LJ: How can your case studies benefit institutions?
LW: Credo is interested in how institutions take advantage of its tools and services. We design and talk about these features, but the best realization relies on seeing them in use. Case studies are our answer to that. We use statistics compiled as a part of an institution’s Credo subscription to present qualitative information about student use of our services and combine that with the library’s participation in ethnographic interviews and observations, surveys, and/or usability testing to create a full picture.
An institution’s participation in these activities benefits Credo by giving us the opportunity to evaluate our products, but the library can then use the raw data for presentations, evaluations, and marketing. The case study can be shared with current and prospective students and their parents to emphasize the university’s success and its focus on core IL skills.
SD: We work with librarians to create an open-ended, customized research question that will guide the case study. From there we encourage librarians to review a menu of methodology options. We explain the responsibilities involved with each so librarians know that while we write the literature review and collect and process raw data, they may be responsible for recruiting survey participants, for example. While the options provided to each institution are the same, a library’s needs and intentions shape how the research is conducted.
LJ: Have you witnessed students having aha moments when using your information-literacy instruction assessment survey?
SD: It wasn’t designed with that in mind, at least consciously, but that would be a wonderful side effect! Surveys are a great method of measuring the quality of products and services, so such tools have always had a home at Credo. Through Credo Evangelist Jackie LaPlaca Ricords’s leadership, our assessments have seen quite an expansion. Surveys that were once used solely for student feedback have been adopted by public libraries that need a relevant tool for their staff.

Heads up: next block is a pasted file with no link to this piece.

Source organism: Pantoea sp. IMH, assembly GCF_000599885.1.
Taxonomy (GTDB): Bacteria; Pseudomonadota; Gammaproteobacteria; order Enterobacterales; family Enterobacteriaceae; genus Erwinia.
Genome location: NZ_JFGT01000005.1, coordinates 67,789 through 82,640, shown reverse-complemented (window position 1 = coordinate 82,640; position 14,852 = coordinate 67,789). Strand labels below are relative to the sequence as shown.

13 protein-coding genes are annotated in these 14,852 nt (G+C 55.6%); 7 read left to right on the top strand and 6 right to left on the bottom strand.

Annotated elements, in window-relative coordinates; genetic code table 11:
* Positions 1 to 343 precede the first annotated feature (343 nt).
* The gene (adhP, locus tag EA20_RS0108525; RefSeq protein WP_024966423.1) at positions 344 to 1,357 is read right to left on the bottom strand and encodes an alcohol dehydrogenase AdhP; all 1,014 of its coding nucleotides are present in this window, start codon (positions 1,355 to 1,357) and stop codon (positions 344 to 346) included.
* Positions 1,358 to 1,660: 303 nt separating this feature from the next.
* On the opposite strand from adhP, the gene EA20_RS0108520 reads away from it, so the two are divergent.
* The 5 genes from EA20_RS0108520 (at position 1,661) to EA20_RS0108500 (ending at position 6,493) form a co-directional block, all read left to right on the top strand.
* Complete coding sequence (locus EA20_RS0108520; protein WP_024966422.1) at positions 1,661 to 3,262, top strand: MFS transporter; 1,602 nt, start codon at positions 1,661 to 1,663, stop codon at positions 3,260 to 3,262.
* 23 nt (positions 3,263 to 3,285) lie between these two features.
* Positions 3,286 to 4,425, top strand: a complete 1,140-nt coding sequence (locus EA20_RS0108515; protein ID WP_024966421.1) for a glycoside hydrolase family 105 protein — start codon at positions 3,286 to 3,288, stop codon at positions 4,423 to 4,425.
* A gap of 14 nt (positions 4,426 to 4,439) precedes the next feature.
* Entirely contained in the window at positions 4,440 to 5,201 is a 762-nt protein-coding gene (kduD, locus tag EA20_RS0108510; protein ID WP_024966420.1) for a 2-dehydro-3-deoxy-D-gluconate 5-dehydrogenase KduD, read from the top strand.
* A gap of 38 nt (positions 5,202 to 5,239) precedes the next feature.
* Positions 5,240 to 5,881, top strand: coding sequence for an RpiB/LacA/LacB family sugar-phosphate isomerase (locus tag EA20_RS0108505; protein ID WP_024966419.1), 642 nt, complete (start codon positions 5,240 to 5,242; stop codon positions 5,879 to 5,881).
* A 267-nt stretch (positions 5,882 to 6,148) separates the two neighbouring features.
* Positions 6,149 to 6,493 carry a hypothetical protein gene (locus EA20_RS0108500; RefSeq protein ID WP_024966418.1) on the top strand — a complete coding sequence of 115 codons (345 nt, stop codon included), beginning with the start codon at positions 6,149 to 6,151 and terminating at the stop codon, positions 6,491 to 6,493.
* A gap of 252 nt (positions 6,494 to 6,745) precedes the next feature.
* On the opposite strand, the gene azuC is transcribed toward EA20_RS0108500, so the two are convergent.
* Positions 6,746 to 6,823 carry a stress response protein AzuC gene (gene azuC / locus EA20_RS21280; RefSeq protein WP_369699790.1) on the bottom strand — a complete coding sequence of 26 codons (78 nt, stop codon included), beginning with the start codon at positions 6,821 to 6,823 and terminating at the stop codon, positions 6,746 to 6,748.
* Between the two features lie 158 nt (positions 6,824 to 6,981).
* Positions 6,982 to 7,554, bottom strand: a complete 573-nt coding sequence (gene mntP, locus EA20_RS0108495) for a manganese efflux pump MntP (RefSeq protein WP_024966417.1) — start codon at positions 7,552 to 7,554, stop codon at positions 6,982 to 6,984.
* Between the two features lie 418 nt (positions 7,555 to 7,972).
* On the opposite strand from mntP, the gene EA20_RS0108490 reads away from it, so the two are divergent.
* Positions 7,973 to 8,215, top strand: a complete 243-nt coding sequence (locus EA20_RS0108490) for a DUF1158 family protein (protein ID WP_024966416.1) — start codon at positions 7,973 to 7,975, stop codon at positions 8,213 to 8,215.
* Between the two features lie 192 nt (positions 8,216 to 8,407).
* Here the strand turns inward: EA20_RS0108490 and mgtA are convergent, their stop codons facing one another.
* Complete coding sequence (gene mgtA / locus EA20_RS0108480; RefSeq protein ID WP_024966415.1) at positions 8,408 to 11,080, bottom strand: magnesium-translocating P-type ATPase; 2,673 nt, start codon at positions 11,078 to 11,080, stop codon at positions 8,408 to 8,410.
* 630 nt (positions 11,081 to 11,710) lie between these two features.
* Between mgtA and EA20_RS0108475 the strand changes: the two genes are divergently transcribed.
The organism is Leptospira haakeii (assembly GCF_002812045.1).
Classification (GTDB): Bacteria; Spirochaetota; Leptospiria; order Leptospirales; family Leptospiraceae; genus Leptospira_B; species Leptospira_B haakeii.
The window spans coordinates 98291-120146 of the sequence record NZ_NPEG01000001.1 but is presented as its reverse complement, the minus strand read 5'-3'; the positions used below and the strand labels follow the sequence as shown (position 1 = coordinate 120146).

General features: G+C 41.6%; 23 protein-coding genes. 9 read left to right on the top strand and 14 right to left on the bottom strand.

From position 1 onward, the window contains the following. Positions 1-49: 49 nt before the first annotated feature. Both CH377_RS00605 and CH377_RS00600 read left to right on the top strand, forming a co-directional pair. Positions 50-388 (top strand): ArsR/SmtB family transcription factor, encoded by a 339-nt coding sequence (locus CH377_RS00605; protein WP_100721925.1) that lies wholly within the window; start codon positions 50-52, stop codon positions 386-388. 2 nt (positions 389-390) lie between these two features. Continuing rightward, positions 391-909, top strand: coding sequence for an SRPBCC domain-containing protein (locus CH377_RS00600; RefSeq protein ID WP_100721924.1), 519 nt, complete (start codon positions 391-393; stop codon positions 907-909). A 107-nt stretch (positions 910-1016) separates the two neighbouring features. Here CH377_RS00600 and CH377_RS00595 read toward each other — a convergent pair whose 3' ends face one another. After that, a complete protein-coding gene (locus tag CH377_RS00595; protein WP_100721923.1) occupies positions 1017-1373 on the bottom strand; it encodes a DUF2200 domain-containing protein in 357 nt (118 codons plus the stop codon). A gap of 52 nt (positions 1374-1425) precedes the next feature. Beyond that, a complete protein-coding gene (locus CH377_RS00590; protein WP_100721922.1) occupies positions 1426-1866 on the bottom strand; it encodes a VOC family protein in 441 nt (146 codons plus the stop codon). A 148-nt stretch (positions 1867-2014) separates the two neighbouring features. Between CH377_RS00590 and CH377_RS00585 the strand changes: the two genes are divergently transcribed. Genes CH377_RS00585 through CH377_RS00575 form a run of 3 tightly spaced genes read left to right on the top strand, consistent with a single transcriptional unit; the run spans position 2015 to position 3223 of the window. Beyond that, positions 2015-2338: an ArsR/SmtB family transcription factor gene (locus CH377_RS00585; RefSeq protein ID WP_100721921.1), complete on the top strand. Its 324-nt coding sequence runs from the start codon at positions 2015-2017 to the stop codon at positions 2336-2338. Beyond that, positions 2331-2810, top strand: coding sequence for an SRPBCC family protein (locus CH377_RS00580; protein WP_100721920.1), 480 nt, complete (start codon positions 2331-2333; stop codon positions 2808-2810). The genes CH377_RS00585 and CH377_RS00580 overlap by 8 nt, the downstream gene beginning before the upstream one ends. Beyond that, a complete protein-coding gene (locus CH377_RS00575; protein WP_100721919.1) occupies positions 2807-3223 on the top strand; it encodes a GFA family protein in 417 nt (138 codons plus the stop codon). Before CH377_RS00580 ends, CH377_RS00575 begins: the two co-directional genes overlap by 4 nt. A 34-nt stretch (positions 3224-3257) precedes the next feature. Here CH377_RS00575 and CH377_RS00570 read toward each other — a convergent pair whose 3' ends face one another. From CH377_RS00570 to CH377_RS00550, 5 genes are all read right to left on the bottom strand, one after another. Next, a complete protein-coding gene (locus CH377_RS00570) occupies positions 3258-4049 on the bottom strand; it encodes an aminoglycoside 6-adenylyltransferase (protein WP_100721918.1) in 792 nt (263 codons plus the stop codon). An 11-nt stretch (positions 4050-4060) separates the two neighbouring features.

LJ: Libraries Thriving gathers an eclectic group interested in eresource innovation. How can librarians get the most from it?
LW: The group invites librarians, faculty, publishers, library vendors, and other educators interested in sharing ideas and working together to increase innovative use of eresources.
Because the community emphasizes collaboration and innovation, the best way for librarians to get the most out of it is to keep up with what’s going on. What’s helpful is that individual components (the discussion forums, the online seminar series, etc.) complement each other. For instance, in celebration of National Information Literacy Awareness Month in October, Libraries Thriving collaborated with the National Forum on Information Literacy (NFIL) to promote President Obama’s declaration of the celebration and the concept of IL. As a result, we featured a shareable IL badge on the Libraries Thriving homepage, started discussions on the forums about IL awareness-raising activities, and presented two seminars featuring Dr. Lana Jackman, NFIL president and an IL enthusiast.
LJ: How have the innovations been received? And what’s next?
LW: Everything has been received with enthusiasm so far. It’s exciting because we started when the videos, workshops, case studies, etc. were just abstract ideas and now we’ve got links to final products. On top of that we’re hearing from librarians, faculty members and library directors that they want more, more, more. As for what’s next, I don’t feel comfortable even guessing! As other interns join the team and more institutions adopt Literati, I’m sure the products will evolve.
SD: Our partnering libraries seem overwhelmed, but in a good way. More than once I’ve observed librarians and staff express shock and delight at the range of tools and services offered. Of course there’s variety‚ some libraries use modules that others don’t need at all. In a few cases, materials were too generic or not generic enough, and we worked on further customization. I can’t wait to see what the next batch of interns produces.
Shiva Darbandi (MLIS; firstname.lastname@example.org) is a solutions associate at Credo Reference. Laura Warren (email@example.com) is completing her last semester of the San Jose State University LIS program.